Betty Marie Lewis, 83, of Roswell, formerly of Mesa, Ariz., peacefully left this life to be with her Savior on Oct. 27, 2013. Graveside services will be held at South Park Cemetery Friday, Nov. 1, 2013, at 10 a.m. with Pastor Jim Suttle officiating. Born Oct. 23, 1930, in Chanute, Kan., she is predeceased by her parents, Roy and Susie (Hamill) Cleaver; her late husband of 54 years, Joseph E. Lewis; brothers: Richard and Willard Cleaver; and sister, Bernita Wiggins. Betty was an elementary school secretary in Mesa, Ariz. for many years. She and her husband, Joe, loved to travel the country together, visiting friends and relatives along the way. In the last few years, she became an avid Arizona Diamondback fan. Betty was a member of First United Methodist Church, where she especially enjoyed attending Sunday School and listing to the choir sing old familiar hymns. Betty is survived by her sister, T reva Eldred, of Warsaw, Mo.; daughter, Debra (Steve) Markl, of Roswell; sons: W. Randall (Diane) Lewis, of Parker, Colo.; and Robert (Rose) Lewis, of Watauga, Texas; nine grandchildren; 14 great-grandchildren; numerous nieces and nephews and many dear friends. The family would like to thank Drs. Amna and Hamid Feroze for their friendship and wonderful care of Betty these past few years. We also extend a special thank you to Tom Cole, who tirelessly serves the residents at Villa del Rey in many loving ways. In lieu of flowers, the family requests donations

Harvey Dale Taylor

Funeral services for Harvey Dale Taylor, 80, loving husband, caring father, pappy to his grandkids and faithful friend to many, passed from this life on Oct. 25, 2013, in Roswell. Services will be held at Kirby-Smith-Rogers Funeral Home on Thursday, Oct. 31 at 10 a.m., with burial following at Lovington Cemetery. Mike Joy will officiate. Harvey was born on Feb. 13, 1933, in Lovington to Buzz and Minnie Taylor and was raised on the family ranches. He spent his early years like all other ranch kids, learning ranch life and working cattle from the time he was able to sit on a horse. He started school in Hope and also went to school in Lovington, and then finished his education graduating from Cloudcroft High School, where he met the love of his life, Francine Chandler. They were married in Mayhill on June 10, 1951, and went to San Diego, Calif. on their honeymoon and liked it so much they stayed. Harvey took work welding in the shipyards and Francine made their little bumper pull trailer into a home. They moved to Yuma, Ariz., for 13 years, where Harvey owned a water well drilling business. They finally made their home, back on the ranch in New Mexico, where Harvey took over the running of both ranches on the Penasco River and the Caprock, and Francine taught at Penasco School. They had four children:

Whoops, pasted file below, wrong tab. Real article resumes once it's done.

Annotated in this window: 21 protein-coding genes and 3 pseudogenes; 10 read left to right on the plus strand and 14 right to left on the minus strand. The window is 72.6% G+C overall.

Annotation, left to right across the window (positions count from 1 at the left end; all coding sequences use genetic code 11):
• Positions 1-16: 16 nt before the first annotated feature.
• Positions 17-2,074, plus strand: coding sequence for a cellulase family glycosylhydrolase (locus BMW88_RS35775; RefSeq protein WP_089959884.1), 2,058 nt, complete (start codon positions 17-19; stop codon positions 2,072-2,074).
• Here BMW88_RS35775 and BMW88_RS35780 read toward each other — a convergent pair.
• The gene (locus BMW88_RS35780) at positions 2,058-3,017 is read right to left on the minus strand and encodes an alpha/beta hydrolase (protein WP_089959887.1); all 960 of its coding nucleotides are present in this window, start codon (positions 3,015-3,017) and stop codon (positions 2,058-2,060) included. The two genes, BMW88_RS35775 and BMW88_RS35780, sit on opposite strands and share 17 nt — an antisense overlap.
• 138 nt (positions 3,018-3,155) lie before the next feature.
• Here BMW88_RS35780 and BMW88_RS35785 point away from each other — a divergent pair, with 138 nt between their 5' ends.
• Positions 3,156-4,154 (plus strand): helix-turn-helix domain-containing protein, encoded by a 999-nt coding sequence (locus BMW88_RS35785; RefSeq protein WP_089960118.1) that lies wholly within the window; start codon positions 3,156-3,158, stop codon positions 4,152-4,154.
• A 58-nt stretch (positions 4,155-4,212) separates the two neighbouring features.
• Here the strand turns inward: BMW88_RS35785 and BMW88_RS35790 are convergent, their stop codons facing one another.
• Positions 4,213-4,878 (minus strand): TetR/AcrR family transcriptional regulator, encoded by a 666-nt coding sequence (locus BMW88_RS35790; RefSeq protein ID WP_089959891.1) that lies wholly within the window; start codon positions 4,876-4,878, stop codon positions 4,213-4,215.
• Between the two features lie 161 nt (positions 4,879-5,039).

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Kevin, Kendall, Kim and Kent (the crazy K’s, as granddad Buzz called them.) Harvey and Francine also were blessed with 10 grandchildren and three great-grandchildren. Harvey lost Francine to breast cancer in 1986, and later married Francine’s college roommate and family friend, Nona Snow. They were happily married for 26 years and lived in Lovington. He was preceded in death by: Buzz and Minnie Taylor, Francine Taylor, Mandy Taylor and Nona Taylor. Harvey is survived by his children: Kevin Taylor, of Lovington, Kendall and Claudia Taylor, of Alamogordo, Kim and Jim Scroggin, of Artesia, and Kent and ReChele Taylor, of Roswell; his grandchildren: Chad Taylor and wife, Amanda, Zack Taylor and wife, Bonnie, Kendra Fuller and husband, Jason, Caitie Taylor, Claude Taylor, Tyler Scroggin and wife, Shasta, Staci Scroggin, Taryn Houghtalin and husband, Brian, and Bryce Taylor and his fiancée, Emily; and his great-grandchildren: Cole Taylor, Hobbes Taylor and Jaxon Houghtalin. Visitation will be on Wednesday, Oct. 30, from 9 a.m. until 8 p.m. at the funeral home. In lieu of flowers, donations may be sent to Lea County Cowboy Hall of Fame, 5317 Lovington Hwy, Hobbs, NM 88240. Condolences may be sent to kirbysmithrogers.com.

Stoarmy J. (Miller) Vargas

Our beloved Stoarmy J. (Miller) Vargas was called to be with the Lord and taken from our hearts on Friday, Oct. 25, 2013. Stoar my was born to Aileen Miller and Joel Vargas on July 13, 1991, in Roswell. A rosary will be recited at 7 p.m., Wednesday, Oct. 30, 2013, at St. John the Baptist Catholic Church. Funeral services will be at 10 a.m., Thursday, Oct. 31, 2013, at St. John the Bap-